Yahveh's mother related to the SLP that he had had many ear infections as an infant and young toddler, and that bilateral tubes p-e were inserted in his ear drums in 2017.  Although Spanish is the parents' first language, Yahveh's older siblings attend school and speak with him mostly in English, which is a factor in his preference for English.  He uses a few words in Spanish on his own, and will repeat sentences in Spanish. He understands the language well, according to his mother.  He was initially very shy in his classroom, and cried a lot every day. Now he is making connections with staff and the other children, answering questions and telling them what he wants.


His mother said he will answer her questions about what he is doing and his day at Head Start. Overall, she is very happy, because he is “doing great!”


The SLP will continue to re-screen Yahveh to confirm that he has reached age-appropriate expectations in all of his language skills.


Readiness for Kindergarten now possible.

RHSC - Day Care Speech and Language Program

“Josue” was referred for a speech and language screening by his teachers in the Toddler Room at Ibero Child Care because, at nearly two years of age, he was not using more than 3 or 4 words. The dominant language in the home was Spanish, but Josue was also exposed to English all around him. His parents readily agreed to the screening as they were also concerned, but had had no idea where to turn for help. Josue was extremely active and was not able to follow directions unless shown what to do. His pretend play skills were limited. His motor skills showed no delays. The speech-language pathologist (SLP) from the Rochester Hearing and Speech Center covering the Ibero, who had learned a basic competency in Spanish in order to better fulfill her assignment, observed him in his classroom and in a quiet room when he was comfortable enough to accompany her out of his classroom.

She interviewed his teachers and parents to obtain a more complete picture of how he functioned in his daily environments.

As a result, Josue was recommended for a referral to Early Intervention, to which his parents readily agreed. He was evaluated and qualified for speech-language services for two hours a week. The SLP provided the services on a regular basis for about two years, initially in Spanish, and transitioning to English when Josue showed an interest in conversing with his English-speaking peers. He was discharged from therapy at four years of age, as he entered the UPK classroom because, with only mild delays in both languages, he no longer qualified for services. Through consultation with his classroom teachers, they were able to target his areas for needed improvement.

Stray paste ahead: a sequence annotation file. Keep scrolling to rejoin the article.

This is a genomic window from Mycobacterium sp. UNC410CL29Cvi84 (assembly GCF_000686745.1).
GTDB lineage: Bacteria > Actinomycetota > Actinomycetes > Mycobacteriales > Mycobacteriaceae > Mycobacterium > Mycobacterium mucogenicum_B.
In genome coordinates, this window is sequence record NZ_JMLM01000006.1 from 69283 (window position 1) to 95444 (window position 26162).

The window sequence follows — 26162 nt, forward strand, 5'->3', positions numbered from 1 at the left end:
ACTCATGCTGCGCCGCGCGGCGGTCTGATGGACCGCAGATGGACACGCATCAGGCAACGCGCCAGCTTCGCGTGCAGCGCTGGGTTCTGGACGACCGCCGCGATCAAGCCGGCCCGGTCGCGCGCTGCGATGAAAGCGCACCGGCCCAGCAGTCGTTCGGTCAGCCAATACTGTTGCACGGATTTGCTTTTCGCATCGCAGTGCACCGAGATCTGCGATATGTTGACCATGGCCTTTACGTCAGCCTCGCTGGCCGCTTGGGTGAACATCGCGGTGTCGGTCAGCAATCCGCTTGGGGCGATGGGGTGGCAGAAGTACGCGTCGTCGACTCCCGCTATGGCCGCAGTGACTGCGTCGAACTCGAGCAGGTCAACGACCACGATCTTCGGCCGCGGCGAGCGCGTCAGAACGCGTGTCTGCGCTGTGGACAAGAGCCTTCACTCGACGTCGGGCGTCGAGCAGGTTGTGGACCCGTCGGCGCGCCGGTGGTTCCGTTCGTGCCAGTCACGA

A screening mid-year by the SLP with Josue
revealed age-appropriate speech and language
skills and readiness for Kindergarten.


"He’s a Dynamo! Nothing will stop him now."

Early Intervention Developmental Group

Ryan was born prematurely at twenty-four weeks. After making minimal progress in his previous
program, his parents were determined to get the assistance he needed. When Ryan’s parents
discovered the Early Intervention Developmental Group at RHSC, everything changed!


The classroom setting connected and enhanced all of his services. Ryan was 3 ½ years old when he finished the program. His parents could not have been happier with his progress.

Within a few short months, his speech dramatically improved and he even learned some basic sign

Additionally, Ryan went from having no interest in walking to running and climbing!


“The clinicians at RHSC have become part of our family. They taught my husband and me how we can best help Ryan reinforce all that he’s
learning in his class. They are always just a phone call away,” said Samantha, Ryan’s mom.

“Thanks to RHSC, Ryan is thriving and
gaining new skills rapidly. He’s a 
Dynamo! Nothing will stop him now.”

~Samantha, Ryan’s mom


"It was kind of an accident with how I found you!"

Audiology Services


Amie was experiencing mild hearing loss in the summer of 2017. Under the care of her Ear Nose & Throat specialist, she was referred to an
audiologist for further testing. Amie had an "aha moment" upon seeing RHSC as one of the referral options.  As her son Alex was already a client, Amie did not hesitate to call RHSC to make an appointment.


Although she had received prior tests at other facilities, Amie felt her voice was heard for the first time when coming to RHSC. Dr. Greg Horton
took the time to listen to her story and understand her concerns.


Amie’s ENT diagnosed her with Meniere’s disease. When she came to RHSC she was provided with an
individualized plan with tailored
solutions. Based on her high satisfaction, Amie has told us she will not go anywhere else!

Early Intervention Developmental Group


Alex, Amie’s son, came to RHSC at
18-months due to a speech delay. Only able to say one word, “Ball,” he received weekly 1-hour home
sessions with a speech pathologist.


With guidance from his speech pathologist, Alex was able to repeat words on demand and felt more
comfortable interacting. After almost a year, Alex was on track for his age!

[Alex’s speech pathologist]
was wonderful with Alex. I loved that
she kept him engaged even when he didn’t want to be. She would go with the flow with him. I couldn’t ask for more.” 

~Amie, Alex’s mom